When the rundown bungalow across the street from the Curries’ home became a haven for drug users, Chris and Susie bought the house and spent a year renovating it before reselling. “It wasn’t to make a profit, just to pre- vent a growing problem from getting worse. We definitely lost money on it, but,” Currie adds cheerfully, “We got a great new Catholic family into the neighborhood.” There are now unofficially about a hundred young, well-educated, and orthodox families in Hyattsville’s intentional community. “It’s a community without any kind of articles of incorporation or authority structure outside of the parish,” Currie says, “which is the basic unit of Catholic society.” In recent years, St. Jerome Parish has had significantly more baptisms than funerals, reversing a general trend of urban churches with dwindling numbers of mostly elderly parishioners. Several young parishioners have entered the seminary.

…Though the academy looks to a tradition of Christian humanism that has often been in conflict with the priorities of a technology-obsessed modern world, the community has found an online presence essential to its growth and vigor. Highly active listservs for the neighborhood’s Catholic men and women are places for theological and political discussions, planning of social events and pick-up games, and prayer requests.

Currie says the fruits of this networking are a means to a greater end: “You’ve got to eventually go beyond this disembodied interaction and become more incarnational, because you’re not going to be able to do certain things if you’re just waving to your neighbor from the mailbox. You’re not going to get opportunities to be of Christian service. Even if you give money to charity or volunteer at a soup kitchen, it’s not the same as being involved with your neighbors all the time.”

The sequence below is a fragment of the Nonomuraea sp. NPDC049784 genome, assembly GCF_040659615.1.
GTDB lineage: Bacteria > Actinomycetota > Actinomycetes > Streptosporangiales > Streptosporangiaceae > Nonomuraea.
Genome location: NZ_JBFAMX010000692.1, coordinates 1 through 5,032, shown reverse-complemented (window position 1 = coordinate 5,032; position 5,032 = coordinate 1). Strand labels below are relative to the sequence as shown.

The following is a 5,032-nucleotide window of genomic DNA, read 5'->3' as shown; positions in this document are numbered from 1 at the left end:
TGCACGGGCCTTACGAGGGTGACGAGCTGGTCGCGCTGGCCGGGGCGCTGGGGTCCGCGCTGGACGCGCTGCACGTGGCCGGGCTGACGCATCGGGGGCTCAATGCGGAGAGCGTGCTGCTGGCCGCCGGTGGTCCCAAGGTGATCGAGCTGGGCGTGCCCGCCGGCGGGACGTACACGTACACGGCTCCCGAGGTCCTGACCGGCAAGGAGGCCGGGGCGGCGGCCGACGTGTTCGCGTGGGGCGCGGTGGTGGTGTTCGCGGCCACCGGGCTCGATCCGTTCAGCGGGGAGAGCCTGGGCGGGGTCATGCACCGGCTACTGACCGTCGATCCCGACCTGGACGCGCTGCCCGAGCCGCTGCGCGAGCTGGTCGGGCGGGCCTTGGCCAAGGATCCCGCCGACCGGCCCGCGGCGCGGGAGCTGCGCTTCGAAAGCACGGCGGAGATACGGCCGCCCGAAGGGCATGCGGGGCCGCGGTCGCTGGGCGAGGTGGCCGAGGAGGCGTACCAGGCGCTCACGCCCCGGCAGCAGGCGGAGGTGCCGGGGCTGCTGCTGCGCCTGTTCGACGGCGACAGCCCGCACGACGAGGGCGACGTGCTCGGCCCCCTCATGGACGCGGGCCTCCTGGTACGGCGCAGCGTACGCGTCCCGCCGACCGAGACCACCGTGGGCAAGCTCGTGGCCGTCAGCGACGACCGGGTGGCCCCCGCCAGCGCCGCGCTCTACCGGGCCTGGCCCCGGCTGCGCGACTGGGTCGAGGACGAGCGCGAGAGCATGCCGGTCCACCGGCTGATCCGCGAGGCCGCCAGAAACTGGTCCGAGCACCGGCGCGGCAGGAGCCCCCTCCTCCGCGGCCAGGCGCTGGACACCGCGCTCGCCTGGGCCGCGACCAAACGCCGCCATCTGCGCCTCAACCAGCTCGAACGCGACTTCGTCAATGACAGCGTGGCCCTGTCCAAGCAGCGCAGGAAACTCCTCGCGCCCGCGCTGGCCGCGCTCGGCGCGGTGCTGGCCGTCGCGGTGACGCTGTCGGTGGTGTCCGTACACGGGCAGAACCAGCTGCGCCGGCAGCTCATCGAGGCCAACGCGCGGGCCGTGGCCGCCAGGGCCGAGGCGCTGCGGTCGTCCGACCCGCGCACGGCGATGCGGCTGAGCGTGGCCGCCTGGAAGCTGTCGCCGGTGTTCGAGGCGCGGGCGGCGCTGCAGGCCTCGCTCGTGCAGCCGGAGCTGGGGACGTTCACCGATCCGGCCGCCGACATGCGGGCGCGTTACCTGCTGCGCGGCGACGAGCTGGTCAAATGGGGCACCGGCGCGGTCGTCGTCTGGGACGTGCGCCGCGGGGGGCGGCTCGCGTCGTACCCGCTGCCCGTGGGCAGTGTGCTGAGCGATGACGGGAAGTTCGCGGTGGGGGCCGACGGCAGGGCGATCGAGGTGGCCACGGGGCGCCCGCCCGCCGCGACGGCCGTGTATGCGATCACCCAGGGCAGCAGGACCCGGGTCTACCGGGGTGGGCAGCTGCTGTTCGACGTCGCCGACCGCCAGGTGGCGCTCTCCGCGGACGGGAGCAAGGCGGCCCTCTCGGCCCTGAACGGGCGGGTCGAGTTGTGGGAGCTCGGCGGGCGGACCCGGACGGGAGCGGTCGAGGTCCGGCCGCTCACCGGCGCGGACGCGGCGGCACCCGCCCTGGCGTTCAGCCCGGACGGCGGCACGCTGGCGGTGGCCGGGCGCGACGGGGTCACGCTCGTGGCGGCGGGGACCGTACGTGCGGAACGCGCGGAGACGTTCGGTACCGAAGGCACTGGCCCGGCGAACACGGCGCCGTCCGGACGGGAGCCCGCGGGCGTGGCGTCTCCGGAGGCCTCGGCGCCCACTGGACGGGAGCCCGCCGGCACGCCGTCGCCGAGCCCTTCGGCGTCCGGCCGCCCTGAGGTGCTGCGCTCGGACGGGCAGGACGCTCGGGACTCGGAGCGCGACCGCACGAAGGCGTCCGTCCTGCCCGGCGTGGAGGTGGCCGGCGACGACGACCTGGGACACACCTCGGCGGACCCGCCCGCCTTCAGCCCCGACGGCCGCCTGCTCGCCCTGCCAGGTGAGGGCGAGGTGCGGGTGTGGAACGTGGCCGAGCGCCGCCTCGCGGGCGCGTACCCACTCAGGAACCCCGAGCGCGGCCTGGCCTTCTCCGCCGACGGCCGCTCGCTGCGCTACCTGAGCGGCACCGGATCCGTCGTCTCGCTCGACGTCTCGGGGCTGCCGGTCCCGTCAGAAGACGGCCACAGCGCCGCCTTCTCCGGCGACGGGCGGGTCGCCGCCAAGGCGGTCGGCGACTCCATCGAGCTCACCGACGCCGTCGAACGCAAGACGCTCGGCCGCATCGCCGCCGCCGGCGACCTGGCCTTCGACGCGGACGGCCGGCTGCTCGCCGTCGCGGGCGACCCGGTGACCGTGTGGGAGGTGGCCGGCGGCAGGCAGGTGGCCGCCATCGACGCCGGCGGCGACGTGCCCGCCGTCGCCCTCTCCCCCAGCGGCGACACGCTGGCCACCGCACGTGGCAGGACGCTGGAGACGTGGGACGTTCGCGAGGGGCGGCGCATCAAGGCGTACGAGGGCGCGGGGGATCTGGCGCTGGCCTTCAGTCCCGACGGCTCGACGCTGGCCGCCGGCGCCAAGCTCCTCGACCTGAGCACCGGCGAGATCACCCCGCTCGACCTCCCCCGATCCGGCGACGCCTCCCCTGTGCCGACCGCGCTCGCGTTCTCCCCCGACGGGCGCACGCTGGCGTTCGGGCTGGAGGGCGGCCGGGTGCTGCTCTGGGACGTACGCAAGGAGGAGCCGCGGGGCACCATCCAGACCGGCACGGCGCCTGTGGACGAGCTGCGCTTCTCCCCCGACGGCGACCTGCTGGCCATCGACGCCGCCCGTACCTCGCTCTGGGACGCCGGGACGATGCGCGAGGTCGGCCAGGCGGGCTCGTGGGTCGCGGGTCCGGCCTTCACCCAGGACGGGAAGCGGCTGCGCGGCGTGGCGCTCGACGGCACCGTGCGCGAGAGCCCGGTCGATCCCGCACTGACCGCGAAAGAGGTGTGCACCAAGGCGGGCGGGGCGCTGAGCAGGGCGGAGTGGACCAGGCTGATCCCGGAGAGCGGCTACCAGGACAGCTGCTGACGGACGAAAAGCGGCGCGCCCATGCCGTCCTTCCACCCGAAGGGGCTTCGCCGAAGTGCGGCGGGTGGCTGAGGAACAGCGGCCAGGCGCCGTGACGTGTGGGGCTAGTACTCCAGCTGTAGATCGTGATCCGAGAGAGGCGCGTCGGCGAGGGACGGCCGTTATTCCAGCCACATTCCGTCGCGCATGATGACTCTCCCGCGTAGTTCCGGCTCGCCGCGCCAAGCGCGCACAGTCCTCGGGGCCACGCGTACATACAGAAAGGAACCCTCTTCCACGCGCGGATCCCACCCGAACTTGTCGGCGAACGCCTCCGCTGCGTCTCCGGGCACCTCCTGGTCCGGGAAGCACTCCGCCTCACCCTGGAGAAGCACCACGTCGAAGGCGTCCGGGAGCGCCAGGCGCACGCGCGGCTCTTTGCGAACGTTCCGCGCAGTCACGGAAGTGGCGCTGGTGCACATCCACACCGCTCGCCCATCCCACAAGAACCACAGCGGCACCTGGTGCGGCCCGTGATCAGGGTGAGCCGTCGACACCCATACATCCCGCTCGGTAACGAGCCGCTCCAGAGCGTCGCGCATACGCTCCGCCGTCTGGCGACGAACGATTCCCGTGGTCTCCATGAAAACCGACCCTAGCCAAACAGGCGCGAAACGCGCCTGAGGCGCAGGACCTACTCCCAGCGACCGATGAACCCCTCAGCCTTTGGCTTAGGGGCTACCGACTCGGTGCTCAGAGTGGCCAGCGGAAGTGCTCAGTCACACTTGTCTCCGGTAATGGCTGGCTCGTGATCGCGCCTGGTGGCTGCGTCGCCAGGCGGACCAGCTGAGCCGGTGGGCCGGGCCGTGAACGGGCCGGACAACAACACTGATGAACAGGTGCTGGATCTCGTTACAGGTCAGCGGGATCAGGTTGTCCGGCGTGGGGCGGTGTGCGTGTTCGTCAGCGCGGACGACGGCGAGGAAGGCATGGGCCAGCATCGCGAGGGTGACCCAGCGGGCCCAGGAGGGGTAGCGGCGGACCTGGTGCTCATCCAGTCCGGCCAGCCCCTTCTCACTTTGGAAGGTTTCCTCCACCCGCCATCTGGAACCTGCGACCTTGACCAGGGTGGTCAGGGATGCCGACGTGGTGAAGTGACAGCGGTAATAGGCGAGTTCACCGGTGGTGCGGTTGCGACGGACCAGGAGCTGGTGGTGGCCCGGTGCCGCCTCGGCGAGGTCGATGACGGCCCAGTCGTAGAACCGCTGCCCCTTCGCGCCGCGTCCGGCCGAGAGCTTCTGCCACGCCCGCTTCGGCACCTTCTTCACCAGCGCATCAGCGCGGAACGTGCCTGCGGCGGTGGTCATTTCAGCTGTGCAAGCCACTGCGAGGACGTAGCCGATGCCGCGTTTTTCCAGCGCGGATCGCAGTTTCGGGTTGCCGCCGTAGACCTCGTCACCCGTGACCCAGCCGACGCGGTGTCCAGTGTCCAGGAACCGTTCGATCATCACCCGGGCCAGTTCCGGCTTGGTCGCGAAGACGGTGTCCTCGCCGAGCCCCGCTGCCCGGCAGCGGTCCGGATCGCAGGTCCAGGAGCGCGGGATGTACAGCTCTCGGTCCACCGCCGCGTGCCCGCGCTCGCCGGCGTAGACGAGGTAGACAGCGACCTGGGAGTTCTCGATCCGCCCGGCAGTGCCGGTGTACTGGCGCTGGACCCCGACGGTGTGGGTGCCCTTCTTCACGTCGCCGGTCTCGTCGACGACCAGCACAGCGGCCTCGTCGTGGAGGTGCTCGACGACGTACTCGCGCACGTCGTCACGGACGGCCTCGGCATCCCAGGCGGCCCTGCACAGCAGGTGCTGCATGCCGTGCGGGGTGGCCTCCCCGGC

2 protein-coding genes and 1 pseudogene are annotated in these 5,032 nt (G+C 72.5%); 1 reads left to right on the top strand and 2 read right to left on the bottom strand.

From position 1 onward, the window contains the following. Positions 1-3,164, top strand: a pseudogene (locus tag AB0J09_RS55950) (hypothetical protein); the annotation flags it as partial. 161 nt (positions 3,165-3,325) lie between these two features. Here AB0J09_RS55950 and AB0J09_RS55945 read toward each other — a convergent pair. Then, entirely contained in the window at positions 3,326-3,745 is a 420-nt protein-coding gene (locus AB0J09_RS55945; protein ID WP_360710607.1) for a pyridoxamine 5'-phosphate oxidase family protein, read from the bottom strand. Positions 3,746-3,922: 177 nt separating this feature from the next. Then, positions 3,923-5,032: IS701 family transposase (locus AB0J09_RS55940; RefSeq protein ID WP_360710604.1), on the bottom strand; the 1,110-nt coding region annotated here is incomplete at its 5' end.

Continue reading…

 

I was willing to make a lot of tradeoffs (no natural light in my tiny bedroom) to get to live in my new apartment, which is downtown in DC.  Since it’s been hard to coordinate, say, moving a bunch of my friends onto the same block or into the same apartment complex, I wanted to be near as many metro lines as possible, so make visits frictionless, and “Just text me and drop by” a plausible option.

I’m going to make sure to offer my place as a venue for friends’ events, so that my living room feels a bit like a shared, communal space, and I’ll be sure to bake frequently, so that I can entice people 10-15 minutes away with “I just put salty oatmeal walnut espresso chocolate chip cookies into the oven, are you free?”

Do you all have other strategies or advice about ways to strengthen friend networks flung out across a city, in the absence of one of the solutions from the three articles above?